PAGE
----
Has anyone ever had to give a deposition? I have been subpoenaed to give a deposition to a defendants attorney in a law suit filed by my client who is suing them for “failure to disclose” certain items in a house I inspected back in October 2007. The problems were discovered several months after my client took possession of the property, ie. hidden moisture damage behind door casing and drywall, and minor water staining on the underside of the main floor due to leaking french doors on an exterior wall on both the upper and lower levels. During the inspection nothing was noticeable otherwise it would have been reported on. I returned to the property after the problems were discovered and was told by my client that he had a door contractor come out and adjust the doors and re-caulk the exterior, but after this work was done a heavy rain storm occurred and water leaked past the doors and damaged the suspeneded ceiling tiles in the lower level, this is when the water stains on the underside of the sub floor were discovered.
The long and short of it is, my client never once pointed his finger at me for missing this problem, but is blaming the seller, who built the home, he is supposedly a contractor, for incorrectly installing the doors, and for using doors that were not suitable for this application. My client has since spent over $20,000 on replacing the doors, and I guess this is what he is suing for. There were other problems found after contractors who my client had hired to do some remodeling work that was concealed from view inside other walls inside the home, but not made an issure of.
Any comments or thoughts on this subject? I have spoken to my attorney and he has told me that they, the defendants attorney is on a fact finding mission looking for ways to counter this law suit.
A side note, during the intial inspection, I had to constantly look for my client, he was to busy chatting with the agents and wandering off instead of following me. The seller on the other hand watched me like a hawk, and he followed me during the entire inspection.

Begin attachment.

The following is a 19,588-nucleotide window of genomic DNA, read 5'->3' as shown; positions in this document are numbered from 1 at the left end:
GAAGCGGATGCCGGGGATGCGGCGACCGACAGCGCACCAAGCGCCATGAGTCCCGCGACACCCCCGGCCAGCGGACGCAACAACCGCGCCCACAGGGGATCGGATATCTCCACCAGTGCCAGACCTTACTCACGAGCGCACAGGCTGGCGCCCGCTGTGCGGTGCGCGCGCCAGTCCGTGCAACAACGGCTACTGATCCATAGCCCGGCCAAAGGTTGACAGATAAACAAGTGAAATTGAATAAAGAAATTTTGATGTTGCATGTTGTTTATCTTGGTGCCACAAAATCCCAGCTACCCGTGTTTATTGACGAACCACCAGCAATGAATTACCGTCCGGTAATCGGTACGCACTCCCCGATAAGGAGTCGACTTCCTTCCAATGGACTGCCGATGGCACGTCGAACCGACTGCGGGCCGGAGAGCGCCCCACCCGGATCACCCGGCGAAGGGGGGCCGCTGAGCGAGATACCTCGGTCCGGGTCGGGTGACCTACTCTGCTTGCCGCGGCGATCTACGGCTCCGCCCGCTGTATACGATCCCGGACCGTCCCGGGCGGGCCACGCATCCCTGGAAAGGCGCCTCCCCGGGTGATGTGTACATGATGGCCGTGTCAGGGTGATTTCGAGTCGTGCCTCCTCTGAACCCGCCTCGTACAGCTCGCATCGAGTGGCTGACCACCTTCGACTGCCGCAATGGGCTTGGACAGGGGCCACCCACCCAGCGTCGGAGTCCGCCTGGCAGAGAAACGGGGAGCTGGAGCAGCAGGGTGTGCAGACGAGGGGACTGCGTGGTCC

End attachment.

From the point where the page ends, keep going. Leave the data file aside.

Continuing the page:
Again, let me stress this point, all of the problems that the client discovered at a later date were not visible during the inspection, and for me to have found them destructive testing would have been performed.

Depositions are usually pretty strait forward. The attorney will ask you a series of questions that you will answer truthfully and fully. Now, the trick is just that…answer the questions truthfully and fully but don’t offer up anything else and try not to become defensive. You are not a defendant…yet…keep it that way. Short answers are best if at all possible, i.e. ‘yes’ or ‘no’. There may be some hard questions that seem unrelated, again, answer them as succinctly as you can.

Short answers. Do not give them anything that they can use against you. If the question does not pertain to the problems, do not answer. Do not explain anything; if they ream you, ask for an attorney.

Michael is correct. Having been in a few depositions in my first career, it is best not to read into the question, answer question as short as possible, and remember they will ask the same question a number of times in different forms. Always and I mean always answer the question truthfully. You never have to remember how you answered a question truthfully. This is more of a fact finding mission for your client.

Best of luck!

In Missouri you can get paid to give depositions.

I have been in several depositions, divorce (not mine), criminal (not mine) and several civil (mine) - listen to the question, think about the question, then answer only the question, DON’T add anything - if they ask a question like "so when did you stop beating your wife?’, don’t answer, ask for clarification, as many times as you want, until the question has only a single subject, and you do have the right not to answer a question. If they threaten you with going to the judge, tell them to go ahead, but don’t answer a question until you are comfortable - you are dealing with an attorney and they are experts at twisting the truth.